The Summit brought together state and national governmental agencies on the environment, environmental-focused civil society organizations, and environmental activists, to outline concrete steps forward the city and River State can take towards tackling the black soot challenge. The Summit was also an opportunity to create a platform to share state of the art knowledge on air pollution and how cities around the world have been able to address it in a manner that still supports economic development and promote sustainable cities, including developing a sustainable blueprint for managing the soot issue in Rivers State. A key outcome from the Summit was the consensus on the need to sustain an advocacy-based movement towards the creation of a Clean Air Bill that will be introduced in both the state and national level government levels, and the formulation of an environmental focused platform to champion issues like air pollution and other environmental hazards on a national level.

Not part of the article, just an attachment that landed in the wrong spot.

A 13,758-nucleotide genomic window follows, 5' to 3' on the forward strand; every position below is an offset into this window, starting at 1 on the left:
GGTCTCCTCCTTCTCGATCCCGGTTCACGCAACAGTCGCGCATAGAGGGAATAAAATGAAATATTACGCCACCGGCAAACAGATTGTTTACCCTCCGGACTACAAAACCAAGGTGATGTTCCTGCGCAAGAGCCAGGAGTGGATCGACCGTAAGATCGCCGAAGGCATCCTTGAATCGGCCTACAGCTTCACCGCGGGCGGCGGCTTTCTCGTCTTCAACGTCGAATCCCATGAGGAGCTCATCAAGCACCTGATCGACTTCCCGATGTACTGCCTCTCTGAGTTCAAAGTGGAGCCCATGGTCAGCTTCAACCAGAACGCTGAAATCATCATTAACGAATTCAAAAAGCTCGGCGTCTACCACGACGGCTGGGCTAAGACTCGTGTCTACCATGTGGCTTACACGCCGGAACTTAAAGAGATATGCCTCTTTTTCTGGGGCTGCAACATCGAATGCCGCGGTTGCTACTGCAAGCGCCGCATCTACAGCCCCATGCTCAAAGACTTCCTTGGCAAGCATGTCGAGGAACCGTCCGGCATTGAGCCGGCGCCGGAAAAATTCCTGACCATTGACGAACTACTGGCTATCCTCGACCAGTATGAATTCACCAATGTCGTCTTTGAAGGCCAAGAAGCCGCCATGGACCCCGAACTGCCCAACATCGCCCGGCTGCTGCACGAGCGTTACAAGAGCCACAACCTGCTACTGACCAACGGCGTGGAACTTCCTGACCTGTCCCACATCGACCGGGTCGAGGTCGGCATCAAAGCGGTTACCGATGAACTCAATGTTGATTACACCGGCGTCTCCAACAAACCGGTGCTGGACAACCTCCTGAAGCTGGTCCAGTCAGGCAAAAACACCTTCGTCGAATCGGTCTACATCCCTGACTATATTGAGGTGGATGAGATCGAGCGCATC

“Clean air, like safe portable drinking water, is a fundamental human right…and the pollution of our air is an even more deadly crisis than the Boko Haram crisis in the Northeast,” said Honorable Christian Ahiakwo, Chairman of the House Committee on Environment, Rivers State Assembly, who gave the keynote address at the Clean Air Summit.
The Kiisi Trust Fund is a donor-advised-fund managed by TrustAfrica in Nigeria. The Trust Fund, which had its genesis in the environmental rights struggle of the Ogoni peoples in the 1960s, is a grantmaking fund dedicated to the benefit of the Ogoni people in Rivers State, and gives out small grants for education, health, community development, skills development, women’s programs, environment, and other benefits for the Ogoni people and their communities. The vision of the Trust Fund is a prosperous, equitable, and democratic Ogoniland and its work and mission is to support organizations promoting peace, justice and sustainable development in Ogoniland. The Kiisi Trust was established in 2009 in an out-of-court as part settlement in a U.S. federal court against the Royal Dutch Shell Company by family members of men who were summarily executed by the government for their role in protesting the cultural and environmental devastation from Shell’s operations in Ogoniland. At the time of the settlement, the Ogoni plaintiffs stated that the Kiisi Trust “should stand as one legacy of the labors of our heroes’ past.”